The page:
Browser isolation beta taps global infrastructure for online app security

Whether it’s email, collaborative tools like Slack or Teams, or project management software, many of the most commonly used workplace applications today are accessed through a web browser.

While that’s made it easier for many employees to seamlessly access their work tools, it’s also expanded the surface area for a number of web-based cyber threats, such as cross-site scripting or monster-in-the-middle attacks.

In response, a growing number of companies are developing browser isolation technologies designed to separate web browsing from the rest of an organization’s IT network.

This week, Cloudflare became the latest entity to enter this space, rolling out a new beta version of its isolated web browser that leverages its existing global infrastructure to deal with some of the latency issues that have historically plagued the technology.

In a blog announcing the beta, Tim Obezuk, the company's principal solutions engineer, cited the growing popularity of web-based applications and the lack of control organizations have over many of the ways they interact with users and the internet as the primary impetus for the move.

“Businesses struggle to control how users interact with web browsers. It’s all too easy for a user to inadvertently download an infected file, install a malicious extension, upload sensitive company data or click a malicious zero-day link in an email or on a webpage,” Obezuk wrote.

There are a number of ways that browser isolation technologies work to protect the end user. Some make a copy image of a website in their secure environment and beam it back to the user, while others use cloud-based platforms to disassemble the page, inspect it for malware, then put it back together and send it to the user if nothing malicious is detected.

Cloudflare’s approach involves setting up sandboxed virtual machine testing environments in their data centers across 200 cities across the globe that sends “the final output of a browser’s web page rendering” to the user instead of a recording.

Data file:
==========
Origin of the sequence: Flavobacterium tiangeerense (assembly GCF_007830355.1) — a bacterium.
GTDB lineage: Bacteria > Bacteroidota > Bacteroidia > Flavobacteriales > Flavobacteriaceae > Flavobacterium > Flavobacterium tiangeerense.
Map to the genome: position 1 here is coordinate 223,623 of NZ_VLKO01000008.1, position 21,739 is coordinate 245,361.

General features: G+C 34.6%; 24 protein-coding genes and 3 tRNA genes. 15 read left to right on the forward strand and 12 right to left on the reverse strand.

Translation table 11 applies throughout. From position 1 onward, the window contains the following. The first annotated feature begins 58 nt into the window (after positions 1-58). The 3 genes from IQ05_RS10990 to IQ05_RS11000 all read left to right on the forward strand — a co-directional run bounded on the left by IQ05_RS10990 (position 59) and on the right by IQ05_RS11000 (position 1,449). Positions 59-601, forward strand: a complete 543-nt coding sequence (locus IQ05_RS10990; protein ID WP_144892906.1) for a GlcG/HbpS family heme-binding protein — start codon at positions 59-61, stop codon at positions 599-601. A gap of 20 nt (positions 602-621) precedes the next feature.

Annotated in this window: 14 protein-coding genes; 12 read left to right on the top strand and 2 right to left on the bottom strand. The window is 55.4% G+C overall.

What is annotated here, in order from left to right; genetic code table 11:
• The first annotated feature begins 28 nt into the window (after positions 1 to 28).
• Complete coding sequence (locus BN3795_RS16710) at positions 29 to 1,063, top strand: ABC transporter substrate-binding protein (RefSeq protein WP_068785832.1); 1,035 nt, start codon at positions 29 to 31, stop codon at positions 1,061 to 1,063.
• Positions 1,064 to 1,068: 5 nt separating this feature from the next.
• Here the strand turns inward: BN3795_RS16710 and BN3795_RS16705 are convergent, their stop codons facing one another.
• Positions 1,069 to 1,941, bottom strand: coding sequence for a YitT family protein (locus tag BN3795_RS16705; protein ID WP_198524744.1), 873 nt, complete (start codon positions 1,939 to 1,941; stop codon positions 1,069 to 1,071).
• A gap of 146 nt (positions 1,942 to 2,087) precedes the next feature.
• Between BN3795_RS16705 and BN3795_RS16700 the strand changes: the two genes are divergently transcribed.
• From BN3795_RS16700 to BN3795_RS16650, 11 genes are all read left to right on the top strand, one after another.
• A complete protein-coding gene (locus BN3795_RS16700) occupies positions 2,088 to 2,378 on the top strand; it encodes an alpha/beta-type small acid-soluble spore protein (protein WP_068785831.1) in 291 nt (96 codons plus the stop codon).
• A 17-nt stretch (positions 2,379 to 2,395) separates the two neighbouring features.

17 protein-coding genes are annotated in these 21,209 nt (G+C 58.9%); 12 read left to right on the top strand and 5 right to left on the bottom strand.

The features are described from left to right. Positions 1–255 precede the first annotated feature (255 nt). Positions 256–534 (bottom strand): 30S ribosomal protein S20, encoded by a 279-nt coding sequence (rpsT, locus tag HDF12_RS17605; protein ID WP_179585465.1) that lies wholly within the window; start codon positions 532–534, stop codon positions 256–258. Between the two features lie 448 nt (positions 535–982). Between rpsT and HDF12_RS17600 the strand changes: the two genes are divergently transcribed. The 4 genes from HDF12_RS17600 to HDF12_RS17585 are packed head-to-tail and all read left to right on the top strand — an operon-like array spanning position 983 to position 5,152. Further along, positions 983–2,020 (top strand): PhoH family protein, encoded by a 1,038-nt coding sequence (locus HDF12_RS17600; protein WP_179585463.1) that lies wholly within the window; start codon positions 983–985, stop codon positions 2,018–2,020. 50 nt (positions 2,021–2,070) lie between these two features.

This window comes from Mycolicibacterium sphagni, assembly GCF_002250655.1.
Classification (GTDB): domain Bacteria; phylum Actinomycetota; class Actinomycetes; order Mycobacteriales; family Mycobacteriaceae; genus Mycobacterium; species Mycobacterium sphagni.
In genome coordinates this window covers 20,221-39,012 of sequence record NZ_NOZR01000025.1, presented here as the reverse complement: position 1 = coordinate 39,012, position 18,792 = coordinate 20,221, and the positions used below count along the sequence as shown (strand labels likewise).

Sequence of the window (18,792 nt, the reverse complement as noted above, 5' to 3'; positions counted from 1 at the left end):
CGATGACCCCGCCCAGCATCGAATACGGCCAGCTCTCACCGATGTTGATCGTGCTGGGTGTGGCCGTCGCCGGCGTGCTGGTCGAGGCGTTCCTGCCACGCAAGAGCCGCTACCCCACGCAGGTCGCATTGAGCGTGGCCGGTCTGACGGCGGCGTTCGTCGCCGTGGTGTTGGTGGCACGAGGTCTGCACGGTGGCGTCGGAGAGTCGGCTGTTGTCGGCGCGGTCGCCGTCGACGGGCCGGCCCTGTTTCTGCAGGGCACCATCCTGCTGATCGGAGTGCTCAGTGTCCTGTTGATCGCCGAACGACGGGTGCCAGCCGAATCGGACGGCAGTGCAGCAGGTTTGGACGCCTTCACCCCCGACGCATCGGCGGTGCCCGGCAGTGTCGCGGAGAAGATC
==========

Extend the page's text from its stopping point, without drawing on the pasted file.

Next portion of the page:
“The approach means that the only thing ever sent to the device is a package of draw commands to render the webpage, which also makes [it] compatible with any HTML5 compliant browser,” wrote Obezuk.

Geographically dispersing their servers across the globe also cuts down on the lag time as data packets travel back and forth between Cloudflare’s virtual machines and the end user, something the company said should make for a faster browsing experience compared to other isolation approaches.

Curtis Dukes, executive vice president and general manager for best practices at the Center for Internet Security, told SC Media that despite only coming onto the scene around 2016, web browsing isolation is becoming more popular within the public sector and large enterprises as security philosophies like Zero Trust have gained more traction in the security space.

Web browsers in general have greatly improved their patching practices around common or popular software applications in recent years, something that has done much to shrink the attack surface for smaller organizations that primarily rely on commercial-off-the-shelf products. But for larger enterprises with more custom applications, isolation can be a useful tool.

"Frankly, even though we think [large enterprises] are typically well-funded, their track record hasn’t been great with patching and figuring and so this [approach] kind of removes a pain point for them,” said Dukes.

The onset of the coronavirus pandemic and surge in remote work has pushed organizations down the path of philosophies like Zero Trust, where employees and contractors are subject to the same security access protocols as outsiders and malicious actors. Dukes said the fallout from the virus “validated where the technology was going anyway which was to a boundary-less security perimeter.” That’s made tools like browser isolation more relevant.

You’ve got a workforce that’s getting access to data that before this was behind a perimeter and they’re not having to get access to it remotely,” Dukes said. “For that reason I believe the pandemic has just put this kind of technology to the forefront.”

Derek B. Johnson

Derek is a senior editor and reporter at SC Media, where he has spent the past three years providing award-winning coverage of cybersecurity news across the public and private sectors. Prior to that, he was a senior reporter covering cybersecurity policy at Federal Computer Week. Derek has a bachelor’s degree in print journalism from Hofstra University in New York and a master’s degree in public policy from George Mason University in Virginia.

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